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Weekly Prayer Recording
Sermon audio from July 11, 2021
The Rev. Linda Mackie Griggs
Feature picture: David and the Ark of the Covenant
7 Pentecost (Proper 10) Year B
2 Samuel 6: 1-5, 12b-19
Mark 6: 14-29
“David danced before the Lord with all his might.”
In our two lessons today we have two kings, two challenging marital relationships, and two dances. One king is haunted by his past actions as he strives for legitimacy and approval.
The other one is Herod.
Indeed, Herod is the low-hanging fruit in this pair of stories; we are familiar with his rash promise to his daughter and the gruesome death of John the Baptizer. But once again our Lectionary has given us only a one-sided view of the other story: King David’s journey up to Jerusalem with the Ark. There is much more here than what meets the eye, and the drama is as riveting as Salome’s Dance of the Seven Veils.
David, having followed an arguably checkered path to power that I spoke of last week, is now king of all Israel, and now it is time for David to get down to business; time for Israel to take her place among the other powers in the neighborhood. Walter Brueggemann writes that Israel is about to move “from kinship to bureaucracy, from battles of survival to state conquests, from old symbols to new theological claims. These moves were essential as a base for royal power.”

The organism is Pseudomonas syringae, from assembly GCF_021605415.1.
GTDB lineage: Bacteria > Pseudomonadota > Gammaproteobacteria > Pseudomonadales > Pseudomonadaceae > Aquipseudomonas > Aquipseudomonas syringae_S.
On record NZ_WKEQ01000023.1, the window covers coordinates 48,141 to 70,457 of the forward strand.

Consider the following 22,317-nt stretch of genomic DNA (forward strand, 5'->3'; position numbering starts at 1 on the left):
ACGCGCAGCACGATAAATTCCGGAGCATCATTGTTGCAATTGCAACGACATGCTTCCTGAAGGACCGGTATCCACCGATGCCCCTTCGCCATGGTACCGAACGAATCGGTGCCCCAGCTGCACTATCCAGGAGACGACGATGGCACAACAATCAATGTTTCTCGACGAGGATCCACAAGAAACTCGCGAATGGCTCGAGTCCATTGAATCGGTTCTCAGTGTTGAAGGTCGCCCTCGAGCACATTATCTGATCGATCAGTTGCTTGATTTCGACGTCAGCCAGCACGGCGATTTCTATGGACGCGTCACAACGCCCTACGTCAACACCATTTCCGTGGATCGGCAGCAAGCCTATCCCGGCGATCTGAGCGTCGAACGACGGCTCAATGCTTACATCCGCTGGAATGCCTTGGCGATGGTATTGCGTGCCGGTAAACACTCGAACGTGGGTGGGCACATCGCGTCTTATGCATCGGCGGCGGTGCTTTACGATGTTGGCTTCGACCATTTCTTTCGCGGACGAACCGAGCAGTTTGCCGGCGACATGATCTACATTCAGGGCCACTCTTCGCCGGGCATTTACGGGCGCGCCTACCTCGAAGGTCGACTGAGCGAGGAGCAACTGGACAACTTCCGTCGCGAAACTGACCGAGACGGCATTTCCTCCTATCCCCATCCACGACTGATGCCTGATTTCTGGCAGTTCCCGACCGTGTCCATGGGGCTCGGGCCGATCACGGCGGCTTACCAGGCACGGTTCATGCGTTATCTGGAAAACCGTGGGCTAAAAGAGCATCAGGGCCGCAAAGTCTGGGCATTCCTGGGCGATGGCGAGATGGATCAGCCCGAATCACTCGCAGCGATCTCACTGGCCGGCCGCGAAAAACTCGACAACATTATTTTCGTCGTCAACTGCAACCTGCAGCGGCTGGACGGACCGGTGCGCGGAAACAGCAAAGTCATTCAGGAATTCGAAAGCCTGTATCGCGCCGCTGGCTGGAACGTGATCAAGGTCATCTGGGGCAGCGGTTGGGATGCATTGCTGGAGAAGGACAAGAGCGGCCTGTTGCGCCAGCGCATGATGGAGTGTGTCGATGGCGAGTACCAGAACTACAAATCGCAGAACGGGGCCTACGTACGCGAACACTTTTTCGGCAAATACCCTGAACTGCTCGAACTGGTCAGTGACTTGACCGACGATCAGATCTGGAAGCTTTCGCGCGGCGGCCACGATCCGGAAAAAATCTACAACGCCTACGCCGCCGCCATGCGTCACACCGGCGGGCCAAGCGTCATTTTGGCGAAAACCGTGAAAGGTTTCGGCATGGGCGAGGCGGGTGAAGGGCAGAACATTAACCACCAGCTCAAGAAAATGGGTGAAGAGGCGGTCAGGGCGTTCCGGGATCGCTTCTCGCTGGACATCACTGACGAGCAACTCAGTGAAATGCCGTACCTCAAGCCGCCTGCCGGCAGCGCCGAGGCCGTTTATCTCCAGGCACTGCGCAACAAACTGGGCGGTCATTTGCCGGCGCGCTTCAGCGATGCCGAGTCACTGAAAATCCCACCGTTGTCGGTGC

Specifically, David’s royal power.
How to do this? How to unite everyone, especially the conservative old guard, behind the changes necessary to bring Israel up in the world?
The Ark of the Covenant. What better way to legitimate political power than to bring back the very symbol of God’s power, presence, and favor upon Israel? Perfect.
A little background: In Exodus 37 God gave Moses painstakingly detailed instructions for the building a gold-covered ark, or chest, which would hold the stone tablets of the Covenant, a container of manna, and the rod of Aaron. Directions for handling the Ark were also very specific, and penalties for not following instructions were severe and divinely meted out. The Ark was both a symbol of holy war, leading Israel in battle, and a symbol of the Presence of God among the people.
Move forward to the Book of Samuel, and Israel’s war with the Philistines. The Philistines defeat Israel in a great battle, killing four thousand soldiers. Dismayed, the elders of Israel said: “Let us bring the ark of the covenant of the Lord here from Shiloh, so that he may come among us and save us from the power of our enemies.” So they did…and this time the Philistines killed thirty thousand soldiers and captured the Ark. God apparently did not appreciate being conscripted as a weapon.